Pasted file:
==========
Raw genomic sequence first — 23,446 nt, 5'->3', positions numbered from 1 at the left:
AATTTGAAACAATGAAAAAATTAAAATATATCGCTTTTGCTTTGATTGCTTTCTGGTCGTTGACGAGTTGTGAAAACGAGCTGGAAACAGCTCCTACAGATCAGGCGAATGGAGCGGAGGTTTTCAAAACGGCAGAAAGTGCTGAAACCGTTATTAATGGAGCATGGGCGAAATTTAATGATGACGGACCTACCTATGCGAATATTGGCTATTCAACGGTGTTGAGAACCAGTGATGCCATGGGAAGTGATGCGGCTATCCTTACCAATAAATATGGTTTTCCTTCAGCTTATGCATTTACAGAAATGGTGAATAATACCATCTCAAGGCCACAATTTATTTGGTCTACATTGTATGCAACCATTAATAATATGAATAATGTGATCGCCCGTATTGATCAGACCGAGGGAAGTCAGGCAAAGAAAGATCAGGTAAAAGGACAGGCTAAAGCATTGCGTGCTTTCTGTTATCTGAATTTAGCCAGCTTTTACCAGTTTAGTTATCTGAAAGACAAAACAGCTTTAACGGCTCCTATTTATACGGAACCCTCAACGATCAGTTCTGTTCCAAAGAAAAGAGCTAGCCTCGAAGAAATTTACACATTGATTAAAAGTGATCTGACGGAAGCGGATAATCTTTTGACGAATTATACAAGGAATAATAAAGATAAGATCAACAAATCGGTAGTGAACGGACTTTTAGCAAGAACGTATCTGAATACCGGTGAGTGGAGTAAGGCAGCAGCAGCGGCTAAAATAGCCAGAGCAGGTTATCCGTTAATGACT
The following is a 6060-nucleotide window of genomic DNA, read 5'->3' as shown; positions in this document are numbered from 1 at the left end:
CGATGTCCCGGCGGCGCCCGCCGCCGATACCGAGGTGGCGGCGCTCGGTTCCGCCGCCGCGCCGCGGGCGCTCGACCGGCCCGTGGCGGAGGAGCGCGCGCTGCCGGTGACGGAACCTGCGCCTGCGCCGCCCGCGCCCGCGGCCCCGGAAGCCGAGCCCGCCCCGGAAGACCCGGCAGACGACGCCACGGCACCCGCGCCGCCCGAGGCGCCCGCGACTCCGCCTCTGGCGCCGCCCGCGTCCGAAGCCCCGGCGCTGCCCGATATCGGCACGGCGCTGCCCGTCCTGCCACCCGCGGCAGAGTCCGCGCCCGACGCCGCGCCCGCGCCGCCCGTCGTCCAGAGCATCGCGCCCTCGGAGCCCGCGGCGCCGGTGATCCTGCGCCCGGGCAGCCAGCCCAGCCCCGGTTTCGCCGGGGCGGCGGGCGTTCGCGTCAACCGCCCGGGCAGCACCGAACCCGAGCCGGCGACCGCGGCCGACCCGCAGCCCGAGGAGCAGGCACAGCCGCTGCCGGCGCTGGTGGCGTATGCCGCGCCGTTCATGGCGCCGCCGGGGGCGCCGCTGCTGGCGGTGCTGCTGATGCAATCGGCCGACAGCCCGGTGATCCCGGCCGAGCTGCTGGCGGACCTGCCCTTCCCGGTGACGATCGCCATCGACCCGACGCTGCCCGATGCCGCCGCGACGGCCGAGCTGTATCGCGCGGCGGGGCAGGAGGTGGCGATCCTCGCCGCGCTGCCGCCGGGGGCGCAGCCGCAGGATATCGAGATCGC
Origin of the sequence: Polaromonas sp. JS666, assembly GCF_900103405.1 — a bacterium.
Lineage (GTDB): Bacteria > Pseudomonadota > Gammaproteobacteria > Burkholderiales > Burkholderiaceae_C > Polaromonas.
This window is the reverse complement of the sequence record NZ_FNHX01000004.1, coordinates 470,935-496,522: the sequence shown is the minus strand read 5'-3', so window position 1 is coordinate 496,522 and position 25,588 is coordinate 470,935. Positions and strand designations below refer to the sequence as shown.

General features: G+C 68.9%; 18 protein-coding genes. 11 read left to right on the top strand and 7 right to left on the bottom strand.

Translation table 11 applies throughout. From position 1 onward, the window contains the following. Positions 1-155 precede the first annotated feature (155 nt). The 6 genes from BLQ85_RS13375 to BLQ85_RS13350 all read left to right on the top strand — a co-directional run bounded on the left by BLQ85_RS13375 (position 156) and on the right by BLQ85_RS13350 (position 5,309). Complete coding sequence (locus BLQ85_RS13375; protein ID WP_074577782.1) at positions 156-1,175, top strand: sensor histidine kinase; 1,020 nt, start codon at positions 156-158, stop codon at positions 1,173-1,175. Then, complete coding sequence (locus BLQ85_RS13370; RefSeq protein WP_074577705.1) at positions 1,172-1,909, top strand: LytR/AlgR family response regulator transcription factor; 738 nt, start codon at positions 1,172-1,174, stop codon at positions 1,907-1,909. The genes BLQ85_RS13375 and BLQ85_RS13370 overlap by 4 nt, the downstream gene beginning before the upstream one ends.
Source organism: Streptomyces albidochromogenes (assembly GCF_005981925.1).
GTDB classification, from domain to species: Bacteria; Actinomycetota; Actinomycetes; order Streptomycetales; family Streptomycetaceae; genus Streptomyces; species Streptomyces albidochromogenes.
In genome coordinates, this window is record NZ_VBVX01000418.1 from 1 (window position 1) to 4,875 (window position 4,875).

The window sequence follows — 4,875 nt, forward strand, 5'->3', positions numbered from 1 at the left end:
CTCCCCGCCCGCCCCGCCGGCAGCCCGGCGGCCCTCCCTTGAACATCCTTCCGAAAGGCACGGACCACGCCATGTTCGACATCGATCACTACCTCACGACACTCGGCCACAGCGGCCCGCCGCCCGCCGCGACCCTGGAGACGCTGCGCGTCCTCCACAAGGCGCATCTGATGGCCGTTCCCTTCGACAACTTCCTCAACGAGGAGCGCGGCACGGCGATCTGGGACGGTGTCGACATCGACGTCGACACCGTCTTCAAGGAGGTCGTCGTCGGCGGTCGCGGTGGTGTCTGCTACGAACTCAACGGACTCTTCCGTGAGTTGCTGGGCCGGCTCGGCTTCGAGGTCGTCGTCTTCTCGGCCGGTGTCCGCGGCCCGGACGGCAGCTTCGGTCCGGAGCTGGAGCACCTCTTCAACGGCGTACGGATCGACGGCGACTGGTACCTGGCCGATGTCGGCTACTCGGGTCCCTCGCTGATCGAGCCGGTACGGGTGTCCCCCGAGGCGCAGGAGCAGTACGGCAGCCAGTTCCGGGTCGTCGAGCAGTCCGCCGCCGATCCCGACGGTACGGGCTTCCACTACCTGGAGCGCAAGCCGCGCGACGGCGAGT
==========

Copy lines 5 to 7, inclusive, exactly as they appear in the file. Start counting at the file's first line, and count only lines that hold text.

Origin of the sequence: Polaromonas sp. JS666, assembly GCF_900103405.1 — a bacterium.
Lineage (GTDB): Bacteria > Pseudomonadota > Gammaproteobacteria > Burkholderiales > Burkholderiaceae_C > Polaromonas.
This window is the reverse complement of the sequence record NZ_FNHX01000004.1, coordinates 470,935-496,522: the sequence shown is the minus strand read 5'-3', so window position 1 is coordinate 496,522 and position 25,588 is coordinate 470,935. Positions and strand designations below refer to the sequence as shown.